Treasury Yields Face Curbs From Fistful of Money-Market Dollars
(Bloomberg) -- The flood of dollars that’s helping to drive some U.S. money-market rates below zero could well provide a boost to international appetite for longer-dated Treasuries and help to cap rising bond yields at the longer end of the curve.
The abundance of greenbacks in funding markets -- which is being fueled by a combination of Federal Reserve monetary policy and the prospect of government spending around the $1.9 trillion U.S. stimulus package -- has helped drag down the cost for non-dollar-based investors of hedging the currency risk on their holdings of Treasuries. That, combined with now higher nominal yields in America, means that it is looking more attractive for those investors to step in and buy.
“The hedged yield has not been so attractive in euro and yen for years,” said Chris Iggo, chief investment officer at AXA Investment Managers.
For managers of euro and yen portfolios that buy dollar-denominated asset and hedge the currency risk on a three-month basis, the shift in so-called cross-currency basis swaps since last year along with the outright climb in nominal yields, means that the yield on benchmark U.S. 10-year notes is now around the highest since 2017, and well above what they can get in their home markets. That could see foreigners stepping in to buy in the wake of the bond selloff last week that send 10-year yields spiking above 1.6%, although whether that can halt the drive toward ever higher Treasury yields remains to be seen.
“The recent rise in U.S. yields and developments in cross-currency basis has increased the attractiveness of U.S. Treasuries for international investors,” said Mohit Kumar, strategist at Jefferies International.
Euro-based investors buying 10-year Treasuries can pick up 113 basis points over 10-year German bunds. Meanwhile, yen-based investors who typically measure the 10-year Treasury versus 30-year Japanese government bonds, will get a yield pick-up of 47 basis points on that trade, according to Kumar, a former trader.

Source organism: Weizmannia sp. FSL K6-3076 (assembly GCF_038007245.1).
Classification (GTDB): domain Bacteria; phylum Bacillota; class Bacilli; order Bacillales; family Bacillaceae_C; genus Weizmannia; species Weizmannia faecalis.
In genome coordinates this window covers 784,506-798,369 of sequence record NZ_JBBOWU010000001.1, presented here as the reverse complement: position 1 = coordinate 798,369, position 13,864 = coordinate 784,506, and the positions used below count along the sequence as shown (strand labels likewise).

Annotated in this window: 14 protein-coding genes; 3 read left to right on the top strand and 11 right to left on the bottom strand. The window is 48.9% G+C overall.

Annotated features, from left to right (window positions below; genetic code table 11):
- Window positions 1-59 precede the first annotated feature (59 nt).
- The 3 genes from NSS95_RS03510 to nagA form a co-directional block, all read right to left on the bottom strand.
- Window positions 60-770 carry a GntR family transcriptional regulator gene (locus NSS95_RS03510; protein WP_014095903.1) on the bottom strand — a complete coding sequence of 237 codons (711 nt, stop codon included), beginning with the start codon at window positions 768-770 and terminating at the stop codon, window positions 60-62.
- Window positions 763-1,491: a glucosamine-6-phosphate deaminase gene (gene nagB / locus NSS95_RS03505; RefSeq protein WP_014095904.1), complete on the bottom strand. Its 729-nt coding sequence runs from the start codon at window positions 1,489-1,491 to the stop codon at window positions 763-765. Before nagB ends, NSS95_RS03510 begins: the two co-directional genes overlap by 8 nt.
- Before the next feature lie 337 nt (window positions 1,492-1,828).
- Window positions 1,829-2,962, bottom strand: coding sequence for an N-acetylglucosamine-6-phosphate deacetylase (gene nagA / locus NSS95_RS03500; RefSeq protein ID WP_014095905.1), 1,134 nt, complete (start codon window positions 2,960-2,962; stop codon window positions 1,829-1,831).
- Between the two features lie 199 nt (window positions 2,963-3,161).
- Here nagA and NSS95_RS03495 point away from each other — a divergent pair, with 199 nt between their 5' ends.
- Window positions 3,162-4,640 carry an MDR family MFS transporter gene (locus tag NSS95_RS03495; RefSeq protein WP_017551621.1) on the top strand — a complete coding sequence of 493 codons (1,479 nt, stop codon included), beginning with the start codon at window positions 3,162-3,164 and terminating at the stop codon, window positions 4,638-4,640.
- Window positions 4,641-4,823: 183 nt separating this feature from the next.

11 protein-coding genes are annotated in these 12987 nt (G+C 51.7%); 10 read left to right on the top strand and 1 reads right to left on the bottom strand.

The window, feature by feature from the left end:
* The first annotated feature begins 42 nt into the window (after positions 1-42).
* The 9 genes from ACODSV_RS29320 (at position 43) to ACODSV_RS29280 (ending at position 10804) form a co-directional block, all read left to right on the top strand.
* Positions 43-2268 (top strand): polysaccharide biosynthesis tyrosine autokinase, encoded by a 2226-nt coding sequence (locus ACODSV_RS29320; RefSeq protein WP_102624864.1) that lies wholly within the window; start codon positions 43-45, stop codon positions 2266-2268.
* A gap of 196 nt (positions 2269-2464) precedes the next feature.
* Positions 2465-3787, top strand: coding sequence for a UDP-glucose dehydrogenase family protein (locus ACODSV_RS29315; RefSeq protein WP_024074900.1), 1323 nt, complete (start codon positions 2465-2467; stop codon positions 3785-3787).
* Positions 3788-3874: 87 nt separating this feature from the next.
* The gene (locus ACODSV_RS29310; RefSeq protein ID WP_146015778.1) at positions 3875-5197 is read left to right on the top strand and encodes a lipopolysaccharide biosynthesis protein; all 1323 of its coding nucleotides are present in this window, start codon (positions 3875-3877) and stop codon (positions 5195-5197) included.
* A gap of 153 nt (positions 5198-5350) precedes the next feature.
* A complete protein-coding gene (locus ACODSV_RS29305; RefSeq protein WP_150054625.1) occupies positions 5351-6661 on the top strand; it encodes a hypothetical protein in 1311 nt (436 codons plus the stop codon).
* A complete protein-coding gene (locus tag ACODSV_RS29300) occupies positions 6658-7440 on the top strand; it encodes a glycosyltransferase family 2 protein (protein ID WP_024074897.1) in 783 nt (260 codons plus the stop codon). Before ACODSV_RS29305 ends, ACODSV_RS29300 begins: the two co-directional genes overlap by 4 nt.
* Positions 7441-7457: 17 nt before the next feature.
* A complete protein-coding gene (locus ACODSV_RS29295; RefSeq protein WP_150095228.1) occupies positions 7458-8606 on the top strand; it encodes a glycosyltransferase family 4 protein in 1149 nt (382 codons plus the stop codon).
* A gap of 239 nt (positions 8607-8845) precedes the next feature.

Three-month cross-currency basis swaps for the yen and euro have slipped from highs seen in this year, but are still well off lows reached in December. The Fed’s efforts to boost dollar liquidity and the U.S. Treasury’s bill supply cuts have led to an abundance of dollars available in the money-market system. The glut of dollars is keeping overnight investment rates near zero, with slightly negative rates also appearing from time to time for loans collateralized by Treasury securities.
The three-month yen cross-currency basis swap was at minus 11.25 basis points Tuesday. A Japanese investor looking to hedge Treasury exposure would borrow in yen, paying the three-month local Japanese Libor (currently minus 0.087%), and convert the yen to U.S. dollars in order to buy U.S. Treasuries. The Treasuries can be sold via reverse repo and the proceeds converted back to yen via the cross-currency basis swap.
There’s speculation that Japanese investors will become more involved in the trade after the start of the fiscal year in April.
U.S. yields soared last week, with the 10- and 30-year tenors reaching the highest levels in more than a year, pricing in an economic recovery as the U.S. virus infection rate eased amid the vaccine rollout. The 10-year yield rose as high as 1.609% while the 30-year touched 2.394%. The market has since stabilized, with the 10-year easing back to around 1.42% on Tuesday.
“I would be surprised to see 10-year yields rising above 1.5% on a sustained basis, let alone 2%,” said Nikolaos Panigirtzoglou, strategist at JPMorgan Chase & Co. “At 1.5% we are likely to start seeing pension fund flows, yen-based and euro-based investor flows into Treasuries,” provided that rate volatility subsides.
“It’s not possible here to have a sustained de-coupling of the curve steepening in the U.S. vs other regions,” said Panigirtzoglou. “If the U.S. curve keeps steepening, investors outside the U.S. will eventually exploit the yield advantage.”
Core euro-zone and Japanese yields have failed to break out of the ultra-low ranges that have prevailed in recent years. Japan’s 10-year yield is still below 0.20% while Germany’s is negative 0.35%.
“With the Bank of Japan still committed to yield-curve control and the European economic outlook not justifying higher yields, foreign investors are very likely to take advantage of this opportunity,” AXA’s Iggo said.
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